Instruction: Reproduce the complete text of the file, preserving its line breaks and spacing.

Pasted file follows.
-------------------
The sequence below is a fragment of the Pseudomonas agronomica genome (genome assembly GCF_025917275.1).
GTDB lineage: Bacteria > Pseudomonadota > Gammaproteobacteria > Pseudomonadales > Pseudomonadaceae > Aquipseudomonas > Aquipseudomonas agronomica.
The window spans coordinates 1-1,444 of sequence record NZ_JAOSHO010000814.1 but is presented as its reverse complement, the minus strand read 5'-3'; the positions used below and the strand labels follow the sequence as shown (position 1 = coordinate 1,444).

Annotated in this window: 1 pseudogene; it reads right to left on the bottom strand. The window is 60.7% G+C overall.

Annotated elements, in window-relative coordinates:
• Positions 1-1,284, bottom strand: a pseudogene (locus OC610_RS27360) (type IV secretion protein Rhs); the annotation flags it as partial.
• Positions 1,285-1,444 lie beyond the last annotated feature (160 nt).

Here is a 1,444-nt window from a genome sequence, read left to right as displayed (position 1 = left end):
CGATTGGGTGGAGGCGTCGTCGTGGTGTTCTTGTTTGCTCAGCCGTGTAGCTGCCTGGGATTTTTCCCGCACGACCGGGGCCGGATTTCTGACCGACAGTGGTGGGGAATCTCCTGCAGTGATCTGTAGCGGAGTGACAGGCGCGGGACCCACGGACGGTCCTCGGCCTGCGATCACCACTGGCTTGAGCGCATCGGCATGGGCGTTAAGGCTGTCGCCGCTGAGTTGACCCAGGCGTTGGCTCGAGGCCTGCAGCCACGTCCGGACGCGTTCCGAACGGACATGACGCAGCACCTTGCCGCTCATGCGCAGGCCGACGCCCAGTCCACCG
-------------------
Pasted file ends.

The sequence below is a fragment of the Pseudomonas agronomica genome (genome assembly GCF_025917275.1).
GTDB lineage: Bacteria > Pseudomonadota > Gammaproteobacteria > Pseudomonadales > Pseudomonadaceae > Aquipseudomonas > Aquipseudomonas agronomica.
The window spans coordinates 1-1,444 of sequence record NZ_JAOSHO010000814.1 but is presented as its reverse complement, the minus strand read 5'-3'; the positions used below and the strand labels follow the sequence as shown (position 1 = coordinate 1,444).

Annotated in this window: 1 pseudogene; it reads right to left on the bottom strand. The window is 60.7% G+C overall.

Annotated elements, in window-relative coordinates:
• Positions 1-1,284, bottom strand: a pseudogene (locus OC610_RS27360) (type IV secretion protein Rhs); the annotation flags it as partial.
• Positions 1,285-1,444 lie beyond the last annotated feature (160 nt).

Here is a 1,444-nt window from a genome sequence, read left to right as displayed (position 1 = left end):
CGATTGGGTGGAGGCGTCGTCGTGGTGTTCTTGTTTGCTCAGCCGTGTAGCTGCCTGGGATTTTTCCCGCACGACCGGGGCCGGATTTCTGACCGACAGTGGTGGGGAATCTCCTGCAGTGATCTGTAGCGGAGTGACAGGCGCGGGACCCACGGACGGTCCTCGGCCTGCGATCACCACTGGCTTGAGCGCATCGGCATGGGCGTTAAGGCTGTCGCCGCTGAGTTGACCCAGGCGTTGGCTCGAGGCCTGCAGCCACGTCCGGACGCGTTCCGAACGGACATGACGCAGCACCTTGCCGCTCATGCGCAGGCCGACGCCCAGTCCACCG